Newspaper article International New York Times

I.R.S. Eases Some Rules for Taxpayers outside U.S. ; Measures to Crack Down on Tax Cheats Described as 'Too Harsh' by Official

Newspaper article International New York Times

I.R.S. Eases Some Rules for Taxpayers outside U.S. ; Measures to Crack Down on Tax Cheats Described as 'Too Harsh' by Official

Article excerpt

The agency said it would lower or eliminate some fines for failing to disclose offshore accounts, while tightening other requirements.

The Internal Revenue Service is revising its rules to fine-tune a crackdown on tax cheats overseas so that it does not unduly burden small taxpayers guilty only of an innocent oversight.

The agency said it would lower or eliminate some fines for failing to disclose offshore accounts, while tightening other requirements.

"A compliance regime that is too harsh won't net the desired result," the I.R.S. commissioner, John Koskinen, said in a statement on Wednesday.

He acknowledged that the changes to the agency's offshore voluntary compliance programs, which provide a path for people to make things right, were partly a response to feedback from angry taxpayers and to sharp criticism from the agency's own taxpayer advocate.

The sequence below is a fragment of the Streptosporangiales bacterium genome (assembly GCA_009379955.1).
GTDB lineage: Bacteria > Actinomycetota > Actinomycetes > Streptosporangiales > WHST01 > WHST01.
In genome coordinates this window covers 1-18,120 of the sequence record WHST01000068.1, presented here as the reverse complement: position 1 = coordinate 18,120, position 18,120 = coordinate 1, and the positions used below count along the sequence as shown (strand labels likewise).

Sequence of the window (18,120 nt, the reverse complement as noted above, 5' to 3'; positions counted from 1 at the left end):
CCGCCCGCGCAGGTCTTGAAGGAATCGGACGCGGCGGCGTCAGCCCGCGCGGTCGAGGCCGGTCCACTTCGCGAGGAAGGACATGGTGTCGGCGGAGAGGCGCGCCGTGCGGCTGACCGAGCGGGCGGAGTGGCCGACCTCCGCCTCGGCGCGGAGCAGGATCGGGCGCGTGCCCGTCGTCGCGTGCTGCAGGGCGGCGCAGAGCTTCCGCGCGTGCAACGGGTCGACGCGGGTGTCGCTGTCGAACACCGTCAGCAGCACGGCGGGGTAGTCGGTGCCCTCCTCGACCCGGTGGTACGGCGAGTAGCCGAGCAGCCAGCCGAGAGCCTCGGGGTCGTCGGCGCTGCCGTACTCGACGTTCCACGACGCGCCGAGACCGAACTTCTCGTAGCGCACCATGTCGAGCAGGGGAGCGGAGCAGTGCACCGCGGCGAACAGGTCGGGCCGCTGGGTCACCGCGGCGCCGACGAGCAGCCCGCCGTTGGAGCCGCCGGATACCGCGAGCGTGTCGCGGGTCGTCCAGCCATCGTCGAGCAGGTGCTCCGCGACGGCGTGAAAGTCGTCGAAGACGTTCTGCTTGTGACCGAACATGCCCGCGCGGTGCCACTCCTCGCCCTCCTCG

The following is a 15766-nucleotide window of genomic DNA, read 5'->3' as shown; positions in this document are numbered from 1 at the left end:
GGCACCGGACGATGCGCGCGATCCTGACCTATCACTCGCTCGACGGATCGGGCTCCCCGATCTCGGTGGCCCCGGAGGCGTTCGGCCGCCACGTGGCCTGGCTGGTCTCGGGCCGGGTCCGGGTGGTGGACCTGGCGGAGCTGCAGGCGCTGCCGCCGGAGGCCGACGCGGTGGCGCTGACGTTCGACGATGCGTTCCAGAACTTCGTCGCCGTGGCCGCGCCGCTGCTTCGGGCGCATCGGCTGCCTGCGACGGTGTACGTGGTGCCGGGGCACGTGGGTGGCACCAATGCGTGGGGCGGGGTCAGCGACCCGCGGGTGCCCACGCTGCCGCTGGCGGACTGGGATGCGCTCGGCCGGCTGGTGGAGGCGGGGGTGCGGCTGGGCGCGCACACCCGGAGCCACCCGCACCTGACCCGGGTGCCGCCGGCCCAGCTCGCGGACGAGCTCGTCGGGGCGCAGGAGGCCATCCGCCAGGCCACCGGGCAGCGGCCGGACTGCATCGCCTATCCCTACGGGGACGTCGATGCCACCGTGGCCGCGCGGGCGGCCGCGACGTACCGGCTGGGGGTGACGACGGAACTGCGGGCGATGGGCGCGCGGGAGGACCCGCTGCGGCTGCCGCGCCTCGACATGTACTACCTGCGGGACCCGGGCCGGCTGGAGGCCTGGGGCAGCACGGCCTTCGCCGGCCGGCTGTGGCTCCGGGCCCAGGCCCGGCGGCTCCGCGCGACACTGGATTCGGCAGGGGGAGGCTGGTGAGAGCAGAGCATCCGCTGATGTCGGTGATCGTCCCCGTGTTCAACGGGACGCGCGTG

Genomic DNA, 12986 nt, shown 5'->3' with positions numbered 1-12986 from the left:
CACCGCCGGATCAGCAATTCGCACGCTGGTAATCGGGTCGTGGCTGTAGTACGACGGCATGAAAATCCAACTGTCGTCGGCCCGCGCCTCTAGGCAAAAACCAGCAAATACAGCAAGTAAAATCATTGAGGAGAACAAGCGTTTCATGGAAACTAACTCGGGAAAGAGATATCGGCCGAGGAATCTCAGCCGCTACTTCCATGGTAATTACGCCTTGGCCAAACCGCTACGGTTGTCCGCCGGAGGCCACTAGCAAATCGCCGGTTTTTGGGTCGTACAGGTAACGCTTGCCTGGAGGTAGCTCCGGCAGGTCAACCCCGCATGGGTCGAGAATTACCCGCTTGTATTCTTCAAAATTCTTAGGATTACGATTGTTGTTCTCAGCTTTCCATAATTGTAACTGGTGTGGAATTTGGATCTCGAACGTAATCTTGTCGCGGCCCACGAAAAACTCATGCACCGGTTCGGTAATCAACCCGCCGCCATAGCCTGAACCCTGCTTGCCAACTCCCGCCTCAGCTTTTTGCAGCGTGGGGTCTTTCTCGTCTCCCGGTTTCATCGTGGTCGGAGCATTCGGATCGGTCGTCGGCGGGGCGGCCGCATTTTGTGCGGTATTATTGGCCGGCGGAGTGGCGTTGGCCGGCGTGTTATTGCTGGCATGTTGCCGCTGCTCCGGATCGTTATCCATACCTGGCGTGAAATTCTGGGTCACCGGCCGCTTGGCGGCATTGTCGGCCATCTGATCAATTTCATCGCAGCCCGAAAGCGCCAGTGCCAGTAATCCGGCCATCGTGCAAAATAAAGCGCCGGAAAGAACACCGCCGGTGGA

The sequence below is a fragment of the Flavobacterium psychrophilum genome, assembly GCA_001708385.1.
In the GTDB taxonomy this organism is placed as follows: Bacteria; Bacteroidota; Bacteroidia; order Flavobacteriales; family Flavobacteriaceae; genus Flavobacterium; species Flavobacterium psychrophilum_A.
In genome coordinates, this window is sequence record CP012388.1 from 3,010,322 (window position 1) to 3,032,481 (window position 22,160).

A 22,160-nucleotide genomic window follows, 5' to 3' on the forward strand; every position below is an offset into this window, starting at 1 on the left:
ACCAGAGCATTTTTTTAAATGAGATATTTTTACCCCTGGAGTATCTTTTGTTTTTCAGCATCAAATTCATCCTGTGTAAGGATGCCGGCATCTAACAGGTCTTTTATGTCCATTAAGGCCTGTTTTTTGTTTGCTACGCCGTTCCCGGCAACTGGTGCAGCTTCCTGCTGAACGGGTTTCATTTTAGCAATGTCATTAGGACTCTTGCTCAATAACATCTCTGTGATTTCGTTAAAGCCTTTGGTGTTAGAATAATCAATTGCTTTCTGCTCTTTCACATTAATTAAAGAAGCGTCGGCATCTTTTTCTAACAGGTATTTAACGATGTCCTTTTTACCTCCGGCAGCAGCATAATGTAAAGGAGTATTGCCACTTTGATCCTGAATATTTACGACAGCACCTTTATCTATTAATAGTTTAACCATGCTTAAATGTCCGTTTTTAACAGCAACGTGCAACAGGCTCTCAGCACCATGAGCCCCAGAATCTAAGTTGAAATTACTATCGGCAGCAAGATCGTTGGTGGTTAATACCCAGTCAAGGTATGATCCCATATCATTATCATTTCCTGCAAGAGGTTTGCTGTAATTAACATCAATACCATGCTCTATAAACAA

Overseas tax-collection efforts, drastically increased by the agency in recent years, have drawn intense criticism from overseas Americans and the groups representing them. They say the pressure is so great and potential penalties so high that growing numbers of expatriates have renounced their citizenship.

Nina E. Olson, the taxpayer advocate, wrote in her latest annual report that the voluntary disclosure programs, while designed for "bad actors," instead "burdened 'benign actors' who inadvertently violated the rules." Taken together with other tightened rules, she wrote, there was a potential for "draconian penalties."

The changes to the agency's offshore voluntary compliance programs -- programs that the I.R.S. says have brought in $6.5 billion in revenue -- have hit small taxpayers disproportionately, according to Ms. Olson's report.

She found that the median penalty in 2009 for taxpayers with the smallest accounts was nearly six times the average unpaid tax, double the rate for those with the largest accounts. "Thus," she wrote, "the I.R.S. has extracted the most extreme penalties from unrepresented taxpayers with small accounts who were voluntarily trying to correct a mistake. …

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